The Washington Post

Yellen most likely to get Fed chairmanship, official says

Federal Reserve Vice Chairman Janet Yellen is the leading candidate to be President Obama’s nominee to lead the Fed as chairman, a White House official said Wednesday. Barring any unexpected development, that likely means that Yellen will get the nomination, perhaps as soon as next week.

People close to the White House said this week that Yellen was the front-runner after the unexpected withdrawal by former White House economic adviser Lawrence Summers, who was facing sharp resistance on Capitol Hill.

But the statement by the White House official comes closest to confirming that Yellen likely will be Obama’s choice to lead the powerful central bank. As current vice chairman and a longtime Fed official, Yellen is deeply familiar with the inner-workings of the bank and an architect of its efforts to reduce unemployment.

The Fed is holding a policymaking meeting Wednesday, at which it may begin to pull back slightly on bond purchase program that has been stimulating the economy. Still, in part of because of Yellen’s influence, the Fed is expected to maintain extraordinary support for economic growth for several years, as unemployment remains high.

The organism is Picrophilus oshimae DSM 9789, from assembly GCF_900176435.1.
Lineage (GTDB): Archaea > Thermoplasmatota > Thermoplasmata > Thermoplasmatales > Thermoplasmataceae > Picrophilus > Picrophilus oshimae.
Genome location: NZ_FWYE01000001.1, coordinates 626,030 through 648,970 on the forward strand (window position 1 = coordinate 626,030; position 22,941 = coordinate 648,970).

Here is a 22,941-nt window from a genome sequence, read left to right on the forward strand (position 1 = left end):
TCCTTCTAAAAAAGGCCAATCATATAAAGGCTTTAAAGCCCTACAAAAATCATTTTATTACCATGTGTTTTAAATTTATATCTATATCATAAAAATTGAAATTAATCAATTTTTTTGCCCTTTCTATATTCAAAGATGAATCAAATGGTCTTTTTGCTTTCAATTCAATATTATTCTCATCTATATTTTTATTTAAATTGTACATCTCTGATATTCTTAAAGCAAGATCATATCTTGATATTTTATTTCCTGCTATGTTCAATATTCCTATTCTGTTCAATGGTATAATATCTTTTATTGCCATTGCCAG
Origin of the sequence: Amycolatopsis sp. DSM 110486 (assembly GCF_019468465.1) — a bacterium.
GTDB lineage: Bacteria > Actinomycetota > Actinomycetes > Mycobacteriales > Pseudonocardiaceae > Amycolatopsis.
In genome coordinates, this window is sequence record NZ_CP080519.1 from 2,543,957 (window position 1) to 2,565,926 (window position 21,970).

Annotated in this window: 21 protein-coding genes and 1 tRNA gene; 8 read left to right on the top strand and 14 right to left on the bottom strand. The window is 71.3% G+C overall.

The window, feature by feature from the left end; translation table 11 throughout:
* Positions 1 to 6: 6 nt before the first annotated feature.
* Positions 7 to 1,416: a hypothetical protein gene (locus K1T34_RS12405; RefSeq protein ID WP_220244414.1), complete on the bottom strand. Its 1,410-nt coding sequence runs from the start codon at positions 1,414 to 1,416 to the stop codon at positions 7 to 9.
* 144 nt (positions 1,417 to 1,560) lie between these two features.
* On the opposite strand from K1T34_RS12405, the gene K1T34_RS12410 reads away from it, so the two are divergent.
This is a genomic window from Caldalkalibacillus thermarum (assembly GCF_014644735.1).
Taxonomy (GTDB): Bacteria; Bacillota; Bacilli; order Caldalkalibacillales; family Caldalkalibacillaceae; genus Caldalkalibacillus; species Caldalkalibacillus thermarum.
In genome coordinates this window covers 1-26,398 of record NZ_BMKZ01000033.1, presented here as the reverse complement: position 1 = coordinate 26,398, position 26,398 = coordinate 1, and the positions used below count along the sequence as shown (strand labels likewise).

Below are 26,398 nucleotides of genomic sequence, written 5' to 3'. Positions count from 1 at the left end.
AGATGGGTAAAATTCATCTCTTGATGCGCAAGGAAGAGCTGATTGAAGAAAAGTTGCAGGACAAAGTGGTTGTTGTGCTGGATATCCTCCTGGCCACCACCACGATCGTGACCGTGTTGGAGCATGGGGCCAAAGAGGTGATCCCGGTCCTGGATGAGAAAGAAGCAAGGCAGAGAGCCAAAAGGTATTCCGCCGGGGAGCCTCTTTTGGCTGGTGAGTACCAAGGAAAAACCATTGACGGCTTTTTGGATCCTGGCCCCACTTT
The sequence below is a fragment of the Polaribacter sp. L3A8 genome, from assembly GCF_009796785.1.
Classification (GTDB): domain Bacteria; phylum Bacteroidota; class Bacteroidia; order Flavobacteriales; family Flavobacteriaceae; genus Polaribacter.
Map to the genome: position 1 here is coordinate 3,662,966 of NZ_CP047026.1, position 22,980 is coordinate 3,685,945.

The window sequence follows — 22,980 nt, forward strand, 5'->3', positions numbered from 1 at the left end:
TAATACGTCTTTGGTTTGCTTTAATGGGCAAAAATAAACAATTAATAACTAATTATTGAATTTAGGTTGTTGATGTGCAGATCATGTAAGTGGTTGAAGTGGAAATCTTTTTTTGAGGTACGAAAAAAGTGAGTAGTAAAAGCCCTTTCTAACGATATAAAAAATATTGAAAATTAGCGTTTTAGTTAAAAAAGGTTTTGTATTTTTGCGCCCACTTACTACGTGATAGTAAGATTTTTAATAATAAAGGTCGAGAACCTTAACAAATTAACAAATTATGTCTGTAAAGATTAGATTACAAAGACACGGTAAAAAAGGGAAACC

In addition to Yellen, Obama had narrowed his list of candidates to include former Fed vice chairman Donald Kohn, a senior fellow at the Brookings Institution. While some speculated in light of Summers’s withdrawal the president may consider other candidates, it appears he is focusing on Yellen.

The choice of Yellen and early confirmation that she is the leading candidate likely reflects the White House’s desire to wrap up the Fed nomination process after a protracted spectacle this summer that not only cost Summers’ his candidacy but many observers said was harmful for the Fed.

Zachary A. Goldfarb is policy editor at The Washington Post.



Success! Check your inbox for details. You might also like:

Please enter a valid email address

See all newsletters

Show Comments
Most Read



Success! Check your inbox for details.

See all newsletters

Your Three. Video curated for you.

To keep reading, please enter your email address.

You’ll also receive from The Washington Post:
  • A free 6-week digital subscription
  • Our daily newsletter in your inbox

Please enter a valid email address

I have read and agree to the Terms of Service and Privacy Policy.

Please indicate agreement.

Thank you.

Check your inbox. We’ve sent an email explaining how to set up an account and activate your free digital subscription.